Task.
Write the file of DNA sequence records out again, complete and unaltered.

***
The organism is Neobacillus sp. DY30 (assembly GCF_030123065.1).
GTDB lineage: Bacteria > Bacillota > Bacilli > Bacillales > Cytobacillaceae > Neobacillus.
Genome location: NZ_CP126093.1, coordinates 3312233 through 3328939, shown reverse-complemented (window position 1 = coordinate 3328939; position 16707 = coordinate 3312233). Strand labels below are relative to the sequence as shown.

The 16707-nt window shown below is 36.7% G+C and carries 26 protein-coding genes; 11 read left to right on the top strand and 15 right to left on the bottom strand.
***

The organism is Neobacillus sp. DY30 (assembly GCF_030123065.1).
GTDB lineage: Bacteria > Bacillota > Bacilli > Bacillales > Cytobacillaceae > Neobacillus.
Genome location: NZ_CP126093.1, coordinates 3312233 through 3328939, shown reverse-complemented (window position 1 = coordinate 3328939; position 16707 = coordinate 3312233). Strand labels below are relative to the sequence as shown.

The 16707-nt window shown below is 36.7% G+C and carries 26 protein-coding genes; 11 read left to right on the top strand and 15 right to left on the bottom strand.